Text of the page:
7 Use-Cases for Natural Language Generation in Finance

Two peopling making a financial report

Peering into an ocean data that’s complex and interwoven can be intimidating, especially when it’s up to you to grasp the underlying meaning and report on it. Through the use of natural language generation in finance, you’ll be able to convert large and disperse financial datasets into meaningful written narratives with a press of a button.

What Is Natural Language Generation in Finance?

You might have heard about natural language processing (NLP), which is an AI technology that converts textual, written data into numerical data representing predictions and classifications. Conversely, natural language generation (NLG) converts all types of financial data into human-understandable content.

The vast amount of data produced in finance is far greater than any single person or organization can properly consume and extract meaning from. There’s just too much data and it’s everywhere. NLG helps by digging up some of the underlying meaning and produce written narratives that describe it in understandable terms.

Not only is the amount of financial data huge, but it can often be unstructured, decentralized, and ill-formatted. NLG can learn how to interact with this type of data as it becomes better acquainted with it, which is why NLG is an excellent technology for the financial services industry.

NLG also allows employees – from executives to analysts – to devote their time to more value-added tasks instead of repetitive, procedural ones. Operational procedures at financial firms can take a lot of time, especially due to increased regulations, so being able to free up valuable time can have a direct effect on a firm’s bottom line.

How Natural Language Generation Can Help Your Firm

Generated written narratives can be used in several different use-cases. Whether it’s used to assist CIOs, analysts, compliance officers, portfolio managers, or even the public, anyone receiving information from a well-trained NLG model can have a competitive edge.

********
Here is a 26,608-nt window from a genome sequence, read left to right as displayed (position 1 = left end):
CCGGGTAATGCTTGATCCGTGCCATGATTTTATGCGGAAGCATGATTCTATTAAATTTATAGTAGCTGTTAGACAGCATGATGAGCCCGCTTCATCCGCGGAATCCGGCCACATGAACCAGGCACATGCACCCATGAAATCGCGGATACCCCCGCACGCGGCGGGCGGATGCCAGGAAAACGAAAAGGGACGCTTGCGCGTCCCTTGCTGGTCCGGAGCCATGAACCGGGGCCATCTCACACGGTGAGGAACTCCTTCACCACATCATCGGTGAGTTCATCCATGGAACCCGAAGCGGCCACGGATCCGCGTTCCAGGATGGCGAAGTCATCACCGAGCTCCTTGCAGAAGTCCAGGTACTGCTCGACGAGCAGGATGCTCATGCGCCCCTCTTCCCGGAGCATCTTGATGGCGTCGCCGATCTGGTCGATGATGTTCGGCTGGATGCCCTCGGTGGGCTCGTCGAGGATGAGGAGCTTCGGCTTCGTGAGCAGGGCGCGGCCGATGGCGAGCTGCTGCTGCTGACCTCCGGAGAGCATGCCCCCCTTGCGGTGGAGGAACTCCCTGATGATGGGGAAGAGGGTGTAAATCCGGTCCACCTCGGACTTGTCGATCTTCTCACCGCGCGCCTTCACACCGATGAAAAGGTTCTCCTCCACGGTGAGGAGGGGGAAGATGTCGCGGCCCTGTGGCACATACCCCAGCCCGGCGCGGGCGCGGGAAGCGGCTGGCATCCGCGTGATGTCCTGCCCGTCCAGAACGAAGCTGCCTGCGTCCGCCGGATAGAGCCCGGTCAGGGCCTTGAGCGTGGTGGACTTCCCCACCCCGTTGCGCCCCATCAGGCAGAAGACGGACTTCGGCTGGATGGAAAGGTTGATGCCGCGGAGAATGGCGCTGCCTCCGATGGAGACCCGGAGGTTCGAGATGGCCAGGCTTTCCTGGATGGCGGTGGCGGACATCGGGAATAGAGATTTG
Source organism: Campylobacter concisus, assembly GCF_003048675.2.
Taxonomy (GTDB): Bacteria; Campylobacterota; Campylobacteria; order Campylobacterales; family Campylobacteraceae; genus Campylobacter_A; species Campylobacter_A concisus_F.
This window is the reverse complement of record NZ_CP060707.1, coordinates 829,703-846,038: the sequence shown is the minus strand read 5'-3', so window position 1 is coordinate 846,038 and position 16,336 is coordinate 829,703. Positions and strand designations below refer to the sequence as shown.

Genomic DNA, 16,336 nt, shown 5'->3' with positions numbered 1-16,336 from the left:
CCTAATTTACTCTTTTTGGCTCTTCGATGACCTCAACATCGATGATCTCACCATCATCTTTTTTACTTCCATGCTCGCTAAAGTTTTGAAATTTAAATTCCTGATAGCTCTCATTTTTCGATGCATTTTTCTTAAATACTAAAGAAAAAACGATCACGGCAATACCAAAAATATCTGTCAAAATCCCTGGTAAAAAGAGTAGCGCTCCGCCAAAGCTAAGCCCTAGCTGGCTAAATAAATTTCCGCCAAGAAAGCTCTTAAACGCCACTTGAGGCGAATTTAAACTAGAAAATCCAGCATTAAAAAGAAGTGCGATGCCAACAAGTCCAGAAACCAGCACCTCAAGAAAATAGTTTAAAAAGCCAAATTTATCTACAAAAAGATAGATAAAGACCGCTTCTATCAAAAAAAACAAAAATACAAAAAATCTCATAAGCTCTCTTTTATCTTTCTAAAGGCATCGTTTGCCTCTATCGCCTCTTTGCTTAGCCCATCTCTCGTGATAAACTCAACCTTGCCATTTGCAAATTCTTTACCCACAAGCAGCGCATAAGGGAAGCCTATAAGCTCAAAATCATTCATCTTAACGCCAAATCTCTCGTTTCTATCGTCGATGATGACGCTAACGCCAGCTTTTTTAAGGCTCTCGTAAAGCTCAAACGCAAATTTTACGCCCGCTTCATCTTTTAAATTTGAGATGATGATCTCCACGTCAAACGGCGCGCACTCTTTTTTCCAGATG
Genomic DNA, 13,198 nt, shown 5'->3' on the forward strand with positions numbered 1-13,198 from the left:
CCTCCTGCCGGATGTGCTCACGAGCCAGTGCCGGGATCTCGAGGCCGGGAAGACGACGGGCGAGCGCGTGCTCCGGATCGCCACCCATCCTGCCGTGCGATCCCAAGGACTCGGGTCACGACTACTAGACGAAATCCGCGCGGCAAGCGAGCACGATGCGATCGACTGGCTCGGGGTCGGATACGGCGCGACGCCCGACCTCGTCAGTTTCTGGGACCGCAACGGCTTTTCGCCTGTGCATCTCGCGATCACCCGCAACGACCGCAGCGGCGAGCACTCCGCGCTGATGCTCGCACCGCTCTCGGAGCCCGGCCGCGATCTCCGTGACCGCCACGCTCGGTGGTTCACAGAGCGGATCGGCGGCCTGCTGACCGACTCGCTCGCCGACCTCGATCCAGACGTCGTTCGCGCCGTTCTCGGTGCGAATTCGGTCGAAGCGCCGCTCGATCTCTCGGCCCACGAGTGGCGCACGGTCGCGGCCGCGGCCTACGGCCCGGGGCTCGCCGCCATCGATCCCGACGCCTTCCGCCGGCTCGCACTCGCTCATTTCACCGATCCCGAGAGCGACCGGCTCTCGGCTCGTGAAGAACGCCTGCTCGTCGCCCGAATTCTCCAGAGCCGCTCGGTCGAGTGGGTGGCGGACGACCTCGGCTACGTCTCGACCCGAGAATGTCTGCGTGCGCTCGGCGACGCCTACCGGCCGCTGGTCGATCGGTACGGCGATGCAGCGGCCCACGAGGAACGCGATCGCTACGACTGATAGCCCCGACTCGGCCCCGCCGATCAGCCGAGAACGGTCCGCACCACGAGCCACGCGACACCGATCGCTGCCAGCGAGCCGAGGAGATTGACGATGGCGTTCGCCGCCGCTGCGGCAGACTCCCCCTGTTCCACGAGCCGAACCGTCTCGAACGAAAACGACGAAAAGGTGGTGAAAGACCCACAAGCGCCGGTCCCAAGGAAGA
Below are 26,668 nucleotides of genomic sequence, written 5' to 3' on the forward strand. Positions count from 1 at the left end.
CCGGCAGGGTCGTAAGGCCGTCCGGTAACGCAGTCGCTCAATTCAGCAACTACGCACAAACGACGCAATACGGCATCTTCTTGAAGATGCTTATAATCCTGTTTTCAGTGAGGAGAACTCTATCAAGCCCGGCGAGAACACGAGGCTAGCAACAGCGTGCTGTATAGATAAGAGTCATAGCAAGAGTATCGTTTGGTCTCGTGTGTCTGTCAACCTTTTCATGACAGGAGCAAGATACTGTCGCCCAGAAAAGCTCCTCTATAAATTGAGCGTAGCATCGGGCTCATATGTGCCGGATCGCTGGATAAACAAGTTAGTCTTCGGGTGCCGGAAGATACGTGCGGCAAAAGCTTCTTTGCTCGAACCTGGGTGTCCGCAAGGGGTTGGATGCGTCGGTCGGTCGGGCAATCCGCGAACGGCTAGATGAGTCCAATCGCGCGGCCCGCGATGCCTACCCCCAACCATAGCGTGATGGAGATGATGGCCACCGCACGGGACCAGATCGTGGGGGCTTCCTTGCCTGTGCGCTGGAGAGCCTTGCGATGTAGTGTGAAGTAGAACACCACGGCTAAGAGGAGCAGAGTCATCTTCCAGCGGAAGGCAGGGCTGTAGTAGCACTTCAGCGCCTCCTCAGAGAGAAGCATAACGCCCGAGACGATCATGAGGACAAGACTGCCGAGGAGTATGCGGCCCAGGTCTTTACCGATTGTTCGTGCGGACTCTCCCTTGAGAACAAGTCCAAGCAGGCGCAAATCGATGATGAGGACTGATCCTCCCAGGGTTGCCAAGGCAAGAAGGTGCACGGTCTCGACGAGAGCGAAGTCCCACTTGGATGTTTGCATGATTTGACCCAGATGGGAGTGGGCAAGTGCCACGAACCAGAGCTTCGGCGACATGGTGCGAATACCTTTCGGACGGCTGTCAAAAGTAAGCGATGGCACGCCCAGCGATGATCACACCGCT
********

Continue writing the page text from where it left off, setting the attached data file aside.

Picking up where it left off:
1. Financial Reports

It’s not uncommon for a team working in finance to spends hours or days producing monthly reports. The amount of data needed to be scrounged up is massive and it’s likely it needs to be cleaned up and fed into some other software to extract a sliver of meaning. This generates a lot of wasted working hours that could’ve been spent on more value-added tasks.

It just so happens that producing periodic financial reports is a perfect use-case for NLG. With a well-trained NLG model, you can cut your reporting time down from hours or days to seconds. One of the great qualities of NLG is that it’s able to produce meaningful written interpretations into a first draft. With a first draft, your team can easily massage the report to match your companies persona and branding.

2. Regulatory Filings

After a financial crisis comes a rush of new regulations that can create a huge burden on financial services firms; big and small. The costs can come from several sources, including time spent generating reports that need to be filed, being fined for forgetting important information in a filing, or even being fined for missing a deadline.

Through the use of NLG, you can reduce the burdens and costs of regulatory filing tremendously. Apart from NLG being able to produce reports, it can also generate insightful notes for very specific filings that require nuanced understanding. For example, an NLG agent could help in the filing of a 10K report by producing written content in a specific narrative (positive, neutral, or negative) that’s fitting for a specific organization.

3. Executive Summaries

Everyone’s time is valuable and it should be used to produce value instead of being bogged down by tedious, repetitive tasks. However, everyone must be on the same page following the conclusion of an important event that happened within your organization, which is why executive summaries are so important.